Ford Focus ST-3 2.0 TDCi: Long term review
Who would have thought that Ford would produce a diesel performance ST? Well, that’s exactly what they did back in 2015. Having had my Ford Focus for a little over a year now I thought it was time to share my experience so far.
The Ford Focus ST inspires confidence within the driver to have fun and enjoy driving. When you put your foot down on the power, it sounds extremely throaty. I later realized that the engine noise is amplified through the sound system when driver inputs are more aggressive; a clever little trick Ford! However, 0-60 is a respectable 8.1 and the engine is more than happy redlining.
On winding roads, the body roll is minimal, making the experience comfortable. With it being front wheel drive, flooring the accelerator from stand still will leave a small cloud of tyre dust around the wheels as they struggle to gain traction. On a bumpy or slippery surface (which let’s be honest is most of the time in the UK), the ST swerves under acceleration like a bucking bronco trying to catapult its rider. Needless to say, the Focus needs lots of attention when planting the right foot.
A tradeoff exists as the ride is a little hard, but that is expected in this kind of vehicle. You need to decide; do you want comfort or speed? The steering has plenty of feel and isn’t too heavy when plodding around town. Wind noise and tyre murmurs at motorway speeds are minimal, making the cabin a nice environment to eat the miles. The gearbox is fantastic, extremely crisp with every shift giving a satisfactory cluck.
Form Vs Function
Personally, I think Ford has nailed the exterior design with its masculine body kit combined with the central angular exhaust. One minor setback however, is that you cannot attach a tow bar because of the exhaust. Whilst the Recaro Bucket seats look and feel amazing they significantly reduce rear legroom making it a tight squeeze for two in the back. This combined with the ‘body-hugging’ rear seats makes the middle seat almost impossible to sit in for long periods if you're an adult.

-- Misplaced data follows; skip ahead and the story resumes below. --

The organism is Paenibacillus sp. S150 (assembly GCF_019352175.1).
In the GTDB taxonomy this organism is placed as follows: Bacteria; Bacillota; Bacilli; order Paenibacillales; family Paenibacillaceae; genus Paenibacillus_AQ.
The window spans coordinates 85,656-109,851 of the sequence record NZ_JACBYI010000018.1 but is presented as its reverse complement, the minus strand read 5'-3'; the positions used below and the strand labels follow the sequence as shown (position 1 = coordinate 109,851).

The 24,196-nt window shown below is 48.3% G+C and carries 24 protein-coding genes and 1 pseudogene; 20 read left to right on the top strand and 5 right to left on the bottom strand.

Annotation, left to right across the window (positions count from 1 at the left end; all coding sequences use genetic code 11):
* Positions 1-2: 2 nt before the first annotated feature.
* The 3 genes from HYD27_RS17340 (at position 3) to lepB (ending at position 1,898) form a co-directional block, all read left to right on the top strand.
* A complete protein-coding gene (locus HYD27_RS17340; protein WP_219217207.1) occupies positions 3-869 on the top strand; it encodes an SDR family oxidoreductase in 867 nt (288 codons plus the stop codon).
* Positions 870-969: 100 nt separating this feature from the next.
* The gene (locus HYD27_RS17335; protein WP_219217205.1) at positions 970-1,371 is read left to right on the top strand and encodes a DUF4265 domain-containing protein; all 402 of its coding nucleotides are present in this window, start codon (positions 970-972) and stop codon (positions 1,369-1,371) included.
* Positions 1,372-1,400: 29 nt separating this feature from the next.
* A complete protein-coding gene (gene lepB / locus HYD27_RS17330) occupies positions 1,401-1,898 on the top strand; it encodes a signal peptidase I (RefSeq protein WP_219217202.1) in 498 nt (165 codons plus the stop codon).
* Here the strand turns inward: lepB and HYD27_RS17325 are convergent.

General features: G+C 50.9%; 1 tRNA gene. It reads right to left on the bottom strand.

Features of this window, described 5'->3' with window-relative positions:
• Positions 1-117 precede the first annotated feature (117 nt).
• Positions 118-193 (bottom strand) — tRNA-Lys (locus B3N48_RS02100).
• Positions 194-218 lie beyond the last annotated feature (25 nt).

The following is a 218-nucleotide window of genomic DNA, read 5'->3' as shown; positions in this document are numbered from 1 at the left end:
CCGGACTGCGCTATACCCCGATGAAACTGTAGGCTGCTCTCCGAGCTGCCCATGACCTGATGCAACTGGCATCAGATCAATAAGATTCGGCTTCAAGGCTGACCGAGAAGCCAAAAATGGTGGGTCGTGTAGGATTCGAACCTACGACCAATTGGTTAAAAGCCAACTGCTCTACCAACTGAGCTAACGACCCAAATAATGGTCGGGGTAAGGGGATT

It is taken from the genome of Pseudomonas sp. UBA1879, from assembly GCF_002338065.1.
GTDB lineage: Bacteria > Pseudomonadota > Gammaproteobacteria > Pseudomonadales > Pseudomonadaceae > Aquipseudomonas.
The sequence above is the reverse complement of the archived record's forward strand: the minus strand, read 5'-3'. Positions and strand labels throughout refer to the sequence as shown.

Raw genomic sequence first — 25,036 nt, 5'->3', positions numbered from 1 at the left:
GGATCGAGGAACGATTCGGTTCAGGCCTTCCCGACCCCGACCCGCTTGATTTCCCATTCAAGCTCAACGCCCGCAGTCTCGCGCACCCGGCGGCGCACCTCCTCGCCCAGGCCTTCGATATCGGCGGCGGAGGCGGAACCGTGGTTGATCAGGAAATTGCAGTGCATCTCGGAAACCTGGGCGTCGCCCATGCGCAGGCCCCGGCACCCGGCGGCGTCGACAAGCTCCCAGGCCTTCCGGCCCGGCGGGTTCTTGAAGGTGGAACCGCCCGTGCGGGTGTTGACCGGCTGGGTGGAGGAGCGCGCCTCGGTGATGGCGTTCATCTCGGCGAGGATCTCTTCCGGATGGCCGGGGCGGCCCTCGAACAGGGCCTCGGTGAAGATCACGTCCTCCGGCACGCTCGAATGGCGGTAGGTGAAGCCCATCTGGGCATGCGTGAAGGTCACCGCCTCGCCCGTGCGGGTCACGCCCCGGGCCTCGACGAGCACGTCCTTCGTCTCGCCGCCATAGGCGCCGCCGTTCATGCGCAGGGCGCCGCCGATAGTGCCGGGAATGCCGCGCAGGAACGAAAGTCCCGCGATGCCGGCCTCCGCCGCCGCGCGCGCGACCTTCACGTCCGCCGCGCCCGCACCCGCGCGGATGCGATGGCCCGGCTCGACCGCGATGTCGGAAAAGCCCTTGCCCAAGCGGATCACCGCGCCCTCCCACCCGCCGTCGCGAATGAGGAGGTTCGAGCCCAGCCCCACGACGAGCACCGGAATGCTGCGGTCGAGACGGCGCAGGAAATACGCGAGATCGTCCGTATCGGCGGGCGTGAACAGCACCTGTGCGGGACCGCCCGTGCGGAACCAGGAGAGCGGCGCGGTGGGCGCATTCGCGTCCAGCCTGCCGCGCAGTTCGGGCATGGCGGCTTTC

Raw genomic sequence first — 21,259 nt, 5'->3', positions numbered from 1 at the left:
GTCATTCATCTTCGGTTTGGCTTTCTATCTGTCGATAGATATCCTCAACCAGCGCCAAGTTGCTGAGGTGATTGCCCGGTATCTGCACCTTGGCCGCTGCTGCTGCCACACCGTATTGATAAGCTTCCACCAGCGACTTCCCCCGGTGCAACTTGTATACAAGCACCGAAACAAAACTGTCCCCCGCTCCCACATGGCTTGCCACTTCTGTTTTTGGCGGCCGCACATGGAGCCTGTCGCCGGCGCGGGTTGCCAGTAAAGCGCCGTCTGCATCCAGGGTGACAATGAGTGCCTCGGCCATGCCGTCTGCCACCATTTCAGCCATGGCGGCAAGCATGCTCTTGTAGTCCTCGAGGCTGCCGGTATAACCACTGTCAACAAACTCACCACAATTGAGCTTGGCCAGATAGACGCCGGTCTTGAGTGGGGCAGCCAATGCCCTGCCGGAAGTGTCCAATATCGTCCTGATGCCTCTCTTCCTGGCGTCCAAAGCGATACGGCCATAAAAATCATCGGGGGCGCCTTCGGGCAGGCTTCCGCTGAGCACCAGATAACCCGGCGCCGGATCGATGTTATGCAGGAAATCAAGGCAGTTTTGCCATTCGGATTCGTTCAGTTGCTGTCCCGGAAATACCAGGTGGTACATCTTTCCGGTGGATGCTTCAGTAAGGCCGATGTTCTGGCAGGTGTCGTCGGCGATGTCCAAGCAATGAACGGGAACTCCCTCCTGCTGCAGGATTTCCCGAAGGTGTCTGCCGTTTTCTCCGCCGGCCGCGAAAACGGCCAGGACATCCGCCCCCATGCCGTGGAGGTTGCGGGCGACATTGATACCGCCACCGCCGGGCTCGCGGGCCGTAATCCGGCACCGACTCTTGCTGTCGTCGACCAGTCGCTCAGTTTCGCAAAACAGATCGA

The sat-nav interface is brand new to Ford, a handy feature is the real-time traffic information which displays congestion. The navigation recalculates routes to find the quickest available and is incredibly simple and easy to use, although the graphics and features are limited compared to its German rivals. Boot space, however, is the biggest disappointment with only 316 litres, considerably less than other hatchback rivals.
With winter coming and the car finally bedded in, it was time to beat the Ford Focus’s PB. The car had been ranging between the high 40’s and low 50’s, even with a soft touch on the accelerator and little contact with the brakes, I have only reached 56.2MPG on my trip computer. I would usually agree this is very reasonable, but when compared to the claimed average 67.3MPG there is a glaringly big gap. Sadly, in August the average came down to 50.7mpg and 49.3mpg over the whole mileage of the car. Understandably, this car isn’t the easiest to drive economically as the turbo gauges fly up and down enticing you to put your foot on the pedal!
The standard equipment
As a top of the range Focus (ST-3), there is almost everything a person and his dog will need from a hatchback in this car. With winter approaching, the heated seats combined with the comfort and support, are heavenly. It would seem that Ford have focused on a slimmer physique for the vehicle’s body, with slick lines and shaping, something that attracted me to the car initially. Another useful feature is the bi-xenon headlights with cornering lights, providing additional illumination in the direction the car is turning, which I found incredibly helpful. The cruise control function and speed limiter are located on the steering wheel and are really easy to use.
I chose the uprated sound system with 10 speakers. Although it isn’t the highest in its category, neither is the price with a small additional charge of just £125.00, which lets be honest, is a bargain! Personally, I think the sound is superior to the standard stereo, however it doesn’t compare to the premium German systems. Another extra was the rear privacy glass, which I deemed a necessity, and lastly metallic paint; Deep Impact Blue. One option I wish I'd opted for was the reversing camera as reversing out of the small rear window is often challenging.
No, my onboard computer has notified me of a required oil change, but other than that the car has run perfectly and hasn’t cost me a penny.
So what’s the verdict?
There is no question that the elephant in Ford's room is the well documented Golf GTD which has been the dynamic hatchback king since its launch in 1974. So all in all The Ford ST has been a great car however if I could put the power down without having a wrestling competition with the steering wheel then the car would be a great hot hatch.
Average MPG: 49.3
£125.00 Premium sound system with 10 speakers and subwoofer
£437.50 Metallic – Deep impact blue
£187.50 Rear privacy glass